Newspaper article Charleston Gazette Mail

STUDENT GIVES BACK FOR MLK DAY ; WVU Launches New Community Service Initiative

Newspaper article Charleston Gazette Mail

STUDENT GIVES BACK FOR MLK DAY ; WVU Launches New Community Service Initiative

Article excerpt

With about 150 volunteers working in churches, neighborhood centers and soup kitchens around the state on Monday, West Virginia University launched a new community service initiative challenging college students to give back to their communities one day each month. The initiative, launched to honor the legacy of Martin Luther King Jr., is part of a larger plan for WVU students to complete 1 million hours of community service by 2018, a challenge university leaders have extended to West Virginians and one they hope will expand outreach across the state.

For students in Charleston, one of three cities where WVU sent service teams, giving back to needy communities for Martin Luther King Jr. Day on Monday had a deeper meaning.

"When you go to school, you can feel like a visitor sometimes, said Nia Waters, a recent graduate who now works with AmeriCorps. She also helped the university's Division of Diversity, Equity and Inclusion coordinate Monday's outreach programs.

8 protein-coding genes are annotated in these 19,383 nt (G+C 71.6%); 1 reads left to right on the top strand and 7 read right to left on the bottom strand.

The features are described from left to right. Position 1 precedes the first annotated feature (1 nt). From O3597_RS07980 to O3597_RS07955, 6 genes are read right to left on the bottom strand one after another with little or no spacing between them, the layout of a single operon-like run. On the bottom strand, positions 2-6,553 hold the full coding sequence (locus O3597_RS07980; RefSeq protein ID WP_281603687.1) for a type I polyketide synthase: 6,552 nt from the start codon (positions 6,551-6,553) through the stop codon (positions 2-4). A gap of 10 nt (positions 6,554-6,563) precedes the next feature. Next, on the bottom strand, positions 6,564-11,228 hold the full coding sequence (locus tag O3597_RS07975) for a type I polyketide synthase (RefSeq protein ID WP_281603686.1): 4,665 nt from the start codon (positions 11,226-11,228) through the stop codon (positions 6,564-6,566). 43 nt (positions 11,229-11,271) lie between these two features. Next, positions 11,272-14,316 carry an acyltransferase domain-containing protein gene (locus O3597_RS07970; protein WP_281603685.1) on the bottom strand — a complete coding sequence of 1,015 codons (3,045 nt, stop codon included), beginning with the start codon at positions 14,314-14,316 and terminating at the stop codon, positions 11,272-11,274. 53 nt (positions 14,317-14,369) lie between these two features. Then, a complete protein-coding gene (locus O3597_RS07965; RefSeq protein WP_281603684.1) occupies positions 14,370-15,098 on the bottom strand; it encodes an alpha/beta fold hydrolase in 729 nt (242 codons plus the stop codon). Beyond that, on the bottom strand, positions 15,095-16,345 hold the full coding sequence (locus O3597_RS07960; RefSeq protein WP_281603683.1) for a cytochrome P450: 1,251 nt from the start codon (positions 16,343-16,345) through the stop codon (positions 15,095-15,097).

"Giving back makes us feel like we're part of something, she said.

And that something, one student said, is being part of something bigger.

"If you provide opportunities, students will go out and do it, said Andrew Sutherland, a communications studies senior who heads student community service at WVU. He said people may think college students are apathetic, but they are quick to rise to challenges.

"Some will get even more involved, he said, adding that students on campus go as far as organizing their own events.

While cold weather and snow kept some students from participating Monday, more than 30 students traveled to Charleston to work on various projects at American Red Cross, HOPE Community Development Corporation and the Habitat for Humanity Re-Store. Remaining volunteers worked in Morgantown and Fairmont.

In Charleston, students unloaded furniture from trucks and sorted floor tiles for Habitat for Humanity, inventoried supplies for Red Cross or cleaned Grace Bible Church, where HOPE is located.

Students were thankful for the chance to use their day off Monday to give back, Waters said.

"A few told me they were happy they had something meaningful to do on MLK Day, she said. …

Search by... Author
Show... All Results Primary Sources Peer-reviewed

Oops!

An unknown error has occurred. Please click the button below to reload the page. If the problem persists, please try again in a little while.